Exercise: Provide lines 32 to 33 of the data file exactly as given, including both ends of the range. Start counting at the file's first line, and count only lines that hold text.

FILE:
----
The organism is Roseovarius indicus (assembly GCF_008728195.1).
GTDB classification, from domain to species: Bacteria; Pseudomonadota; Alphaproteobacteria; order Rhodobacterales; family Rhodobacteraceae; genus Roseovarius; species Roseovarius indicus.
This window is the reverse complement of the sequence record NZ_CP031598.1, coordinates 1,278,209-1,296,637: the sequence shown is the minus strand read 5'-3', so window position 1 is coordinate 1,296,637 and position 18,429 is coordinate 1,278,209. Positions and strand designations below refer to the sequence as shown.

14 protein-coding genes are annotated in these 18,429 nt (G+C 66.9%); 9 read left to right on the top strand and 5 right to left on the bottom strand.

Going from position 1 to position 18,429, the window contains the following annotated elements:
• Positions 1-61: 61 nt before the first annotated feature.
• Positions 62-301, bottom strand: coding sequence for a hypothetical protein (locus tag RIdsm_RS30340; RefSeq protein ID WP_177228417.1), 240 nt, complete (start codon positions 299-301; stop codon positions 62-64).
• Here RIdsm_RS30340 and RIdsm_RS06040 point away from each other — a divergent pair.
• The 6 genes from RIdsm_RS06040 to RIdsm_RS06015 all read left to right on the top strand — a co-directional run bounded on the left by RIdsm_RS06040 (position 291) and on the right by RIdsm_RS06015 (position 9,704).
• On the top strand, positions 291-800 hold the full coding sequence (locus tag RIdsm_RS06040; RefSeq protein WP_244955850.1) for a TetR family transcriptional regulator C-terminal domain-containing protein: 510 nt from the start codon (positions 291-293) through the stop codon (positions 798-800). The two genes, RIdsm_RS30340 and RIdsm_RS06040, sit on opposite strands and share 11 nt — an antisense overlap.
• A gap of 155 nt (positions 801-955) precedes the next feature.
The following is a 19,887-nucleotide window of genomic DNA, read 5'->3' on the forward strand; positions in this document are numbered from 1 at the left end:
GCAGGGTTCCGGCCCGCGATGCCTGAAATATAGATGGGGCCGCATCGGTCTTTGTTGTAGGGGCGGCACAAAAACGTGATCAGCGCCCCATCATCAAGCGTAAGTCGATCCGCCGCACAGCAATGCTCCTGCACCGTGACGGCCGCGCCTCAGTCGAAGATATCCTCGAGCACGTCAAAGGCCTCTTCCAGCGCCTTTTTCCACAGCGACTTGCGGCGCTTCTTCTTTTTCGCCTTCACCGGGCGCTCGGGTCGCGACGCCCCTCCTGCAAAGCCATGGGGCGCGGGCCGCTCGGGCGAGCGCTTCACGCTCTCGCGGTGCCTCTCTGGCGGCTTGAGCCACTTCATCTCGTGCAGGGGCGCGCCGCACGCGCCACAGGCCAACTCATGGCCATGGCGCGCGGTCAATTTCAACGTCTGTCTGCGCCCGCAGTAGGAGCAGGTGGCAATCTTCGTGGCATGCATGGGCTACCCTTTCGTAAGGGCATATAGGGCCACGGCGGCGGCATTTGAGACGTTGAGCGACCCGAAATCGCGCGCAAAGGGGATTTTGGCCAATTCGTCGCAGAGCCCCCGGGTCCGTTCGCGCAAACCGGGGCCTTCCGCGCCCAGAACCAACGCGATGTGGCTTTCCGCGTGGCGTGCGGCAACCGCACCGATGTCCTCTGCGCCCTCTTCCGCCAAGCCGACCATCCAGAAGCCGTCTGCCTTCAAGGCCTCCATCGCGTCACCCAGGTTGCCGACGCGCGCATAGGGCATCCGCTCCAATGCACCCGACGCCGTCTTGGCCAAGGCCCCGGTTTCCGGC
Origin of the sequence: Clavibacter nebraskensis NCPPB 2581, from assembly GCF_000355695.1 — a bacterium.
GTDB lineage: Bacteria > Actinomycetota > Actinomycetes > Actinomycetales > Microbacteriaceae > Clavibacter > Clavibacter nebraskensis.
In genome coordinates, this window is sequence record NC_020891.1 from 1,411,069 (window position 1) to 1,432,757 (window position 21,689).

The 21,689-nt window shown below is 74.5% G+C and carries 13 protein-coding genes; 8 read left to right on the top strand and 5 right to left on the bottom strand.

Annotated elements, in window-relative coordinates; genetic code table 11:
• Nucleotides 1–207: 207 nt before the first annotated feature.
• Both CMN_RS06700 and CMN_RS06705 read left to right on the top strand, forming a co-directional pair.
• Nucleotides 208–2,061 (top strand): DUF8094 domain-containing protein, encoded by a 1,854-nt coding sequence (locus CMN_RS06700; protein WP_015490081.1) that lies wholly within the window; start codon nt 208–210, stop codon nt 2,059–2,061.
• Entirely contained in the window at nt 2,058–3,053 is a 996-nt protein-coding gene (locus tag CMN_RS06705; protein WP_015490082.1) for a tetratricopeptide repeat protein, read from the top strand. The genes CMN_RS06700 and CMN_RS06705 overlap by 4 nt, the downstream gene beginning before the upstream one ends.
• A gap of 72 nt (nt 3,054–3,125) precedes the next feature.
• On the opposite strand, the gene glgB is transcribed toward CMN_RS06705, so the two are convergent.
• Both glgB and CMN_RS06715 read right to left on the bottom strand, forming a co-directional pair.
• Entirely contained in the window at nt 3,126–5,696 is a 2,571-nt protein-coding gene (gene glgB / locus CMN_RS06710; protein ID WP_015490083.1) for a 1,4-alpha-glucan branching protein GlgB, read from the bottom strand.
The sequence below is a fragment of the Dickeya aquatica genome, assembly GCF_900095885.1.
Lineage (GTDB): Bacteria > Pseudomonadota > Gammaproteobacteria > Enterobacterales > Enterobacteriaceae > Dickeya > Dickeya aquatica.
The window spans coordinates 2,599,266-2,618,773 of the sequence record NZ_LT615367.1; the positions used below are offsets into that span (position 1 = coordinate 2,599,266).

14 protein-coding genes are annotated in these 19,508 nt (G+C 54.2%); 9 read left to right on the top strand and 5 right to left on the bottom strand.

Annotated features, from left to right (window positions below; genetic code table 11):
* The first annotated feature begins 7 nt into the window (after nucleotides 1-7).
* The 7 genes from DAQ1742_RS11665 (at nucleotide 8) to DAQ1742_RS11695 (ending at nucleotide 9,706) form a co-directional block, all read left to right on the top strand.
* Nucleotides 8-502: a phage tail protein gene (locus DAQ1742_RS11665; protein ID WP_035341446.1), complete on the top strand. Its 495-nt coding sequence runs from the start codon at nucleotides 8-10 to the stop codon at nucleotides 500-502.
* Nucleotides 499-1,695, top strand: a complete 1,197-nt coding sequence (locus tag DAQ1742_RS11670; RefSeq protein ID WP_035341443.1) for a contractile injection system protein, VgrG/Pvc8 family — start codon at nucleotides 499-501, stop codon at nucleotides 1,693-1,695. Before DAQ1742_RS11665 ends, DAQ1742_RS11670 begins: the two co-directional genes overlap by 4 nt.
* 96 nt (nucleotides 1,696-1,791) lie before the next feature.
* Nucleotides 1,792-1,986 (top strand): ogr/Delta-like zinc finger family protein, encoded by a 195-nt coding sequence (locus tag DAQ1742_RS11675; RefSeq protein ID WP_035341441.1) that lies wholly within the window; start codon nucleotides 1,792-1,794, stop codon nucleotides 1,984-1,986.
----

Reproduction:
* The first annotated feature begins 7 nt into the window (after nucleotides 1-7).
* The 7 genes from DAQ1742_RS11665 (at nucleotide 8) to DAQ1742_RS11695 (ending at nucleotide 9,706) form a co-directional block, all read left to right on the top strand.